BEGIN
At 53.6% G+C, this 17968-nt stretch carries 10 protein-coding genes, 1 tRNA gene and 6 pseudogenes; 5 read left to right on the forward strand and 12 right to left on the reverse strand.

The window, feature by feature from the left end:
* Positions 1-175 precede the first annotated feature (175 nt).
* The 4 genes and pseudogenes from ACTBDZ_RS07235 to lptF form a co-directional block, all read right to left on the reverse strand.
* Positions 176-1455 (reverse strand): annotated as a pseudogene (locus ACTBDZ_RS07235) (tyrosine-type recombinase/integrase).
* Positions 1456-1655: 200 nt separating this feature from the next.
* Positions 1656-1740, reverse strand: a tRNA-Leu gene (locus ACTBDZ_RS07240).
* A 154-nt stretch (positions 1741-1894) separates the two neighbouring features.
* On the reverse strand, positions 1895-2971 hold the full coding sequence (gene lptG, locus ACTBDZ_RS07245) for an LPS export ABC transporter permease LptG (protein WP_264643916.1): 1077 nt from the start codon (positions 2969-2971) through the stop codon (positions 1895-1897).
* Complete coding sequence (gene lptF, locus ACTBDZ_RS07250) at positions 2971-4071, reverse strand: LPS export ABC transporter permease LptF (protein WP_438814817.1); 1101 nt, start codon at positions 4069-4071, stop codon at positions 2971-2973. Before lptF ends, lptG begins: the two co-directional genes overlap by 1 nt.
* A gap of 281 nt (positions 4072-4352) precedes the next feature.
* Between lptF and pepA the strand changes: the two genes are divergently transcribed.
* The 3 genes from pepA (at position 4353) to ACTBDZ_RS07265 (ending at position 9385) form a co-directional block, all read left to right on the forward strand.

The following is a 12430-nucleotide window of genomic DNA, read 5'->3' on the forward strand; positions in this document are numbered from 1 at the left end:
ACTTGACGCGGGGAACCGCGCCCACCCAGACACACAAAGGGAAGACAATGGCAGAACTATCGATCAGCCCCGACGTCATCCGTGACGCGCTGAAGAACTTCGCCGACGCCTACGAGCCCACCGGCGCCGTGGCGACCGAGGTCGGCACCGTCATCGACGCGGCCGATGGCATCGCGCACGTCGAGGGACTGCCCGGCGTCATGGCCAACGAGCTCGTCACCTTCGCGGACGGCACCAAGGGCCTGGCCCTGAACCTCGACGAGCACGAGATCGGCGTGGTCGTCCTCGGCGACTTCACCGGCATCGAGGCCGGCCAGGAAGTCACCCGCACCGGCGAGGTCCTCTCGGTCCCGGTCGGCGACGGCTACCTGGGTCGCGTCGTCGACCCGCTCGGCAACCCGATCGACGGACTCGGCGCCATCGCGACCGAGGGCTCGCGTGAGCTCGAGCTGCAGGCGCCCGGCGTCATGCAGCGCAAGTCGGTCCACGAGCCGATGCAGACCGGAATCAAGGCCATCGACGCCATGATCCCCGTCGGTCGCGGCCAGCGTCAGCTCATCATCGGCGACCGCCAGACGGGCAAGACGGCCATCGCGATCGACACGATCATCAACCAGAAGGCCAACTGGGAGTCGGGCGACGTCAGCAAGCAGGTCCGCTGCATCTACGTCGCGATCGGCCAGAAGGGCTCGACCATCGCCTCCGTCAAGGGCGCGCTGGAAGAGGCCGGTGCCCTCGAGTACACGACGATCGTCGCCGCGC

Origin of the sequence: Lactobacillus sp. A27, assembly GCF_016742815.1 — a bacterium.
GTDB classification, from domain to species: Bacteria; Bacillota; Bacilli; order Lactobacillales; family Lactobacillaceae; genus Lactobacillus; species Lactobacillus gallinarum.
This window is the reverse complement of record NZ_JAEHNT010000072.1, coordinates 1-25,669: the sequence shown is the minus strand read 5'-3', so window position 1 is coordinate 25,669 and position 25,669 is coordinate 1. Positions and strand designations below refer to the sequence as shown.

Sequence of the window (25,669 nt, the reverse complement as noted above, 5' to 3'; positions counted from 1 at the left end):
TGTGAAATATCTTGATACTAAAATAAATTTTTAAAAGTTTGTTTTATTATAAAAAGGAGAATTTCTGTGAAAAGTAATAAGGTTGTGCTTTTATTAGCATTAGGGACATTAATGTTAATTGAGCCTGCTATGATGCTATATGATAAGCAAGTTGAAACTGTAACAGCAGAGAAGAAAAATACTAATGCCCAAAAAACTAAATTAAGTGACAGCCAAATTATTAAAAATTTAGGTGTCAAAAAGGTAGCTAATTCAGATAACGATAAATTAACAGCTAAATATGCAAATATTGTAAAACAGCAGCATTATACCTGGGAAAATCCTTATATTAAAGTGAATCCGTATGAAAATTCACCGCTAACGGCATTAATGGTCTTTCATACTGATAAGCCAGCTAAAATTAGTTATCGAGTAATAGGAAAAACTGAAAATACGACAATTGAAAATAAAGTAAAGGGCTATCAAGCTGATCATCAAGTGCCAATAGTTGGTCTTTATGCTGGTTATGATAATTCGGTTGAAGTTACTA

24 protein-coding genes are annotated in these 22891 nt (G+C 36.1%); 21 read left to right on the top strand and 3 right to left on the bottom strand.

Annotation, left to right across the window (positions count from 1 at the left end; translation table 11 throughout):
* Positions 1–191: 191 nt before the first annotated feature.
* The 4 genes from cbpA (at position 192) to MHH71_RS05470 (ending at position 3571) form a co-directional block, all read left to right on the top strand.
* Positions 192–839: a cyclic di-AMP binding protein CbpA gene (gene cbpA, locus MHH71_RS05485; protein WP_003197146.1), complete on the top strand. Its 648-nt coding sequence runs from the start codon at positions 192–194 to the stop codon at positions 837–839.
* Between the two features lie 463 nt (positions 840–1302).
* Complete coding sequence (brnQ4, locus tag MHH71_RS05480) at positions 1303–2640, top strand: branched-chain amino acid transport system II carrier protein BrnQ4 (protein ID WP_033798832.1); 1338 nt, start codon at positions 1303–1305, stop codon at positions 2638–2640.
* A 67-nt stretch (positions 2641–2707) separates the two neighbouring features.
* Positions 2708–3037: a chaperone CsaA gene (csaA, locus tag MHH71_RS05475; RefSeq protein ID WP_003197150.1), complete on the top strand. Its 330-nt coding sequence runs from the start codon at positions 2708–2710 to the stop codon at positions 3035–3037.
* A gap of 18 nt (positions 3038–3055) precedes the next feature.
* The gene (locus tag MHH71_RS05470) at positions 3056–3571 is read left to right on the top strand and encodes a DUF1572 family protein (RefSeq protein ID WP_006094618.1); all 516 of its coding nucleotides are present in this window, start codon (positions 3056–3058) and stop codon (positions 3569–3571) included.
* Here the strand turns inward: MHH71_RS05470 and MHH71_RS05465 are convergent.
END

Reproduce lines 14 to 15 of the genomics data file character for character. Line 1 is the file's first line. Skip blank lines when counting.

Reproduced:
The following is a 12430-nucleotide window of genomic DNA, read 5'->3' on the forward strand; positions in this document are numbered from 1 at the left end:
ACTTGACGCGGGGAACCGCGCCCACCCAGACACACAAAGGGAAGACAATGGCAGAACTATCGATCAGCCCCGACGTCATCCGTGACGCGCTGAAGAACTTCGCCGACGCCTACGAGCCCACCGGCGCCGTGGCGACCGAGGTCGGCACCGTCATCGACGCGGCCGATGGCATCGCGCACGTCGAGGGACTGCCCGGCGTCATGGCCAACGAGCTCGTCACCTTCGCGGACGGCACCAAGGGCCTGGCCCTGAACCTCGACGAGCACGAGATCGGCGTGGTCGTCCTCGGCGACTTCACCGGCATCGAGGCCGGCCAGGAAGTCACCCGCACCGGCGAGGTCCTCTCGGTCCCGGTCGGCGACGGCTACCTGGGTCGCGTCGTCGACCCGCTCGGCAACCCGATCGACGGACTCGGCGCCATCGCGACCGAGGGCTCGCGTGAGCTCGAGCTGCAGGCGCCCGGCGTCATGCAGCGCAAGTCGGTCCACGAGCCGATGCAGACCGGAATCAAGGCCATCGACGCCATGATCCCCGTCGGTCGCGGCCAGCGTCAGCTCATCATCGGCGACCGCCAGACGGGCAAGACGGCCATCGCGATCGACACGATCATCAACCAGAAGGCCAACTGGGAGTCGGGCGACGTCAGCAAGCAGGTCCGCTGCATCTACGTCGCGATCGGCCAGAAGGGCTCGACCATCGCCTCCGTCAAGGGCGCGCTGGAAGAGGCCGGTGCCCTCGAGTACACGACGATCGTCGCCGCGC